Listener Feedback: Grumble the Grubby Goat
Andrew: AliceMania on Twitter asks:
“Why didn’t Jo write “Grumble the Grubby Goat”? After it was mentioned, I wanted to read it, but was disappointed it was left out.”
Maybe it’s for Beedle the Bard 2.
Matt: Oh yeah.
Andrew: It would be kind of cool to see Beedle the Bard 2.
Matt: Yeah, well that mentioned, I was – that’s what made me upset because there’s all these other Beedle the Bard stories that were never written.
Jamie: Yeah, that’s true. I have one last point to make that I remember thinking about it when I read it. In “The Tale of the Three Brothers” when she writes, “Yet she was sad and cold, separated from him as though by a veil.”
Matt: [gasps] Ooh. Yeah.
Andrew: Yeah. That was really cool.
Jamie: I thought that was brilliant.
Jamie: Obviously on purpose as well.
Listener Feedback: Three Brothers Too Short?
Andrew: Yeah. Kathleen91 asks:
“Hey guys, I was just wondering if you thought “The Tale of the Three Brothers” was gonna be longer. I was excited to read it, but it was three pages.”
Eh, what can you do? She had to keep it short for Book 7, so…
Matt: Well, I mean, it’s a good story, I mean.
Laura: It was literally taken word by word from Hermione’s telling of it in the book.
Andrew: Yeah, so. And they had to keep it short in the book, and I think there wasn’t any part that felt rushed or anything. It was just a nice little tale.
Jamie: Yeah. Yeah.
Matt: It wasn’t – Yeah, the story was already told in the book. I mean, it was the entire story they said, so.
Micah: Plus, she got the most commentary from it, too.
Andrew: Right. Exactly. Yeah. Come on, Katherine. Geez.
Listener Feedback: How Long Did it Take to Read Beedle?
Andrew: No, I’m just kidding. And lastly, KJPotter94 writes:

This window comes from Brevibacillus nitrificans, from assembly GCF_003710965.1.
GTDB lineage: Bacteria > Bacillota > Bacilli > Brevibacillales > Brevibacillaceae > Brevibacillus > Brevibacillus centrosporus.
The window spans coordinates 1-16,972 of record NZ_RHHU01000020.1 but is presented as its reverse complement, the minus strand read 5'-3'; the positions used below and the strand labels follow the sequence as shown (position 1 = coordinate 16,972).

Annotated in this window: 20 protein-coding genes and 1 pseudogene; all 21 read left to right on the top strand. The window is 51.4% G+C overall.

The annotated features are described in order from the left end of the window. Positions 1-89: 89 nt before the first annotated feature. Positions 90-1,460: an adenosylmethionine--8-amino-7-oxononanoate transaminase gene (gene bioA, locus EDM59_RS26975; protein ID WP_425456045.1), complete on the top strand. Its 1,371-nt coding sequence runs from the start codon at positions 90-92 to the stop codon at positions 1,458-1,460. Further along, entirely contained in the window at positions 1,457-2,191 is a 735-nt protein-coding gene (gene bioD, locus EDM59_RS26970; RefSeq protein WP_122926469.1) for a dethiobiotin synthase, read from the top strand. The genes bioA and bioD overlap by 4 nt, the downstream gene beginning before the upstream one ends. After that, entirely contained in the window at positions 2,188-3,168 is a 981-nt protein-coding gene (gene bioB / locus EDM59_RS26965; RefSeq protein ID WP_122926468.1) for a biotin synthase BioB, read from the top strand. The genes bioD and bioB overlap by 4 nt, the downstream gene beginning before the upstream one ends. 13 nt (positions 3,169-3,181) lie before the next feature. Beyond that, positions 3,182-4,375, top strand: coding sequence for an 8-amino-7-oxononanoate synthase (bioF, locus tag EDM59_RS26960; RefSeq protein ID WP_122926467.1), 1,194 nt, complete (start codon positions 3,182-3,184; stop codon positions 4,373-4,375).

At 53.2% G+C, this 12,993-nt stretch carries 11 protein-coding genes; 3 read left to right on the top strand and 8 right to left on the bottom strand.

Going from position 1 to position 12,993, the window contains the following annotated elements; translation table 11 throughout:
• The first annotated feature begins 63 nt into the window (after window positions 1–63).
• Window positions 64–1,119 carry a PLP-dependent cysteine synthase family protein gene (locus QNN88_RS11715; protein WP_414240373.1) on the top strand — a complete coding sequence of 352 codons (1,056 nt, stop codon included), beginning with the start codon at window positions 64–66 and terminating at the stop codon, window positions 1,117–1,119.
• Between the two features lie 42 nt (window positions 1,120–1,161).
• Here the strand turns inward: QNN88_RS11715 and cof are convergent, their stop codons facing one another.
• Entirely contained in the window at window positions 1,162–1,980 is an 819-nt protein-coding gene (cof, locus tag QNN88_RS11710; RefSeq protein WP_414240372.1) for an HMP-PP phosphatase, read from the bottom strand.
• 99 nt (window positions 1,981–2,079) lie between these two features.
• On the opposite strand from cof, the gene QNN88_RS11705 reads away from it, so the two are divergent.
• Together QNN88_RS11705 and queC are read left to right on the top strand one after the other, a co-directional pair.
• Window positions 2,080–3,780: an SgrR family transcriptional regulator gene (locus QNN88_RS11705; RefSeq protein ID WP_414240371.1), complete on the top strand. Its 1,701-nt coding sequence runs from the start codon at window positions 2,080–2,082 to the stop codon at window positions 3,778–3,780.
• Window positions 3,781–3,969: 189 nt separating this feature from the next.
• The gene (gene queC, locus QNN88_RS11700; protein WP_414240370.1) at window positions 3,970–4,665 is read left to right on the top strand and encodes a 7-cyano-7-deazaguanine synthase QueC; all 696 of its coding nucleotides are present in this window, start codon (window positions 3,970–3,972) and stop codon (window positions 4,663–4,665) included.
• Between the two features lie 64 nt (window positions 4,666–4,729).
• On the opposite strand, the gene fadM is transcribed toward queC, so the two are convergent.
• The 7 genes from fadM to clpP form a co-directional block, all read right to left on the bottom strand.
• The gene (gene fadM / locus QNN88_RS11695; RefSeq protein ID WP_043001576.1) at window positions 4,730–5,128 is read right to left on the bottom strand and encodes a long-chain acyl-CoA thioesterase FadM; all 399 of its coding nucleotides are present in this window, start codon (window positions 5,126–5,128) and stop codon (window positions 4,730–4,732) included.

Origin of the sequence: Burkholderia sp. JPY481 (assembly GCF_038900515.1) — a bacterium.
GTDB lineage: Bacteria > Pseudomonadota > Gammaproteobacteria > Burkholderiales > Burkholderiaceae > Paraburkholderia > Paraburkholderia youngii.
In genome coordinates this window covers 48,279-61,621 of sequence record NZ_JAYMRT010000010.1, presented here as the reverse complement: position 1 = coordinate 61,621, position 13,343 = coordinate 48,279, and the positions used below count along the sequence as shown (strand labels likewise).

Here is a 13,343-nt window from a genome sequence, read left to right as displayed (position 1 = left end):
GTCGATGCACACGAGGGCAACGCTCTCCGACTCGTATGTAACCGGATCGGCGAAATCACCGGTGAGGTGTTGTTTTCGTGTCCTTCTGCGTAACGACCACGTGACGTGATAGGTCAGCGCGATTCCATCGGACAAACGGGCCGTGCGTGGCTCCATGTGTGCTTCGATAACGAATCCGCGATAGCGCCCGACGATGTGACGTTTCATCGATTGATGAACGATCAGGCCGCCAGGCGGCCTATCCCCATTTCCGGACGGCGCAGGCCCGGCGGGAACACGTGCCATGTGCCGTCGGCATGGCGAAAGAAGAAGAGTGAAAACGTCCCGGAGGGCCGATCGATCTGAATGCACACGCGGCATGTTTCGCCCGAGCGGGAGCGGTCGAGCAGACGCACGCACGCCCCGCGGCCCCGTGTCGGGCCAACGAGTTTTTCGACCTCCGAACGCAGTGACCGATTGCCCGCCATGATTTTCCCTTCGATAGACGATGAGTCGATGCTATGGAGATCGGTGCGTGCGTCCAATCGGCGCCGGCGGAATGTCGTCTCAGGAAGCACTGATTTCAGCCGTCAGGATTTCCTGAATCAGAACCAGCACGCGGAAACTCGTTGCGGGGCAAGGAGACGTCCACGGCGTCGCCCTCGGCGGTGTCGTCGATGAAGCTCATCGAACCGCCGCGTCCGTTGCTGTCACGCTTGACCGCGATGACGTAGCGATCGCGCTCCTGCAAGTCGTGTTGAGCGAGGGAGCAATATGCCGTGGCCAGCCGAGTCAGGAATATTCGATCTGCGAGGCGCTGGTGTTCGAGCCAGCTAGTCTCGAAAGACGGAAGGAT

“How long did it take you all to read the book?”
Took me about an hour and a half.
Jamie: About an hour and a bit, yeah.
Matt: It took me actually longer because I kept rereading it over and over again.
Andrew: Oh, Laura? Micah?
Laura: I would say around an hour.
Micah: Yeah. A little over an hour.
Andrew: I guess I’m slow.
Micah: Taking notes. I don’t know.
Laura: Well, Andrew…
Micah: Yeah, you’re slow.
Laura: …do you remember when we were reading Deathly Hallows?
Andrew: And we were like…
Laura: And we were consistently 50 pages apart no matter what we did?
Andrew: Yeah. I was trying to come up with a scheme to like distract Laura to slow her down so I could get by her, but never worked out. Shoulda set your hair on fire or something.
Laura: Oh thanks.
Andrew: You’re welcome.
Laura: I love you, too.
Jamie: That would probably distract everyone, to be honest.
Andrew: I just wanted to distract Laura.
Matt: Just punch her out unconscious.
Andrew: You bitch! [makes punching noise]
Andrew: It’s OK. J.K. Rowling said it.
Matt: Oh, that’s right.
Laura: Oh. That’s true. We can say it now, too.
Matt: It’s my book, you bitch!
Andrew: We can say dunglicker, too because J.K. Rowling said it.
Laura: And we weren’t allowed to say that before?
Andrew: I never knew that word existed.
Matt: Okay. So, quick can we take about another episode?
Andrew: No, no.
Matt: Do we have time for this? No? No?
Jamie: Maybe some excerpts.
Andrew: All right. Well, this wraps up our Beedle the Bard talk. It’s been a long show. I think much longer than we anticipated.
Jamie: We didn’t even intro, Andrew.
Andrew: No, we didn’t. We’ll outro because I know you wanna do that. Hopefully, everyone enjoyed the book, and we’ll discuss it on another future episode. Just want to say that I think our next episode will be our Year End Review show, which will be fun. I started working on MuggleNet’s Year In Review last night and I noticed there
was a lot of big stories this year: the movie split, the movie delay.
Matt: No movie.
Andrew: Beedle the Bard. Yeah. No movie. So – and, of course, the JKR/RDR trial. There’s a lot of fun stuff to talk about on that episode. So, that’ll be out by the end of the month if not in like two weeks or so. All right, so, I’m Andrew Sims.
Jamie: I’m Jamie Lawrence.
Matt: I’m Matthew…
Laura: I’m Laura Thompson.
Matt: Why did you point to me?
Andrew: I pointed to Jamie.
Matt: And then you pointed to me.
Andrew: No, I didn’t!
Andrew: I pulled my hand away.
Matt: You were like…
Matt: That was the longest pulling your hand away.
Laura: It doesn’t matter.
Micah: Who cares? It doesn’t matter.
Matt: OK. Let’s just go. Again.
Andrew: We’ll just leave this for a blooper. I’m Andrew Sims.
Jamie: I’m Jamie Lawrence.
Laura: I’m Laura Thompson.
Micah: I’m Micah Tannenbaum.
Matt: And I’m Matthew Britton.
Andrew: Thanks everyone for listening. We’ll see you next time for Episode 166.
Jamie: [in deep voice] Buh-bye.
[Outro music plays]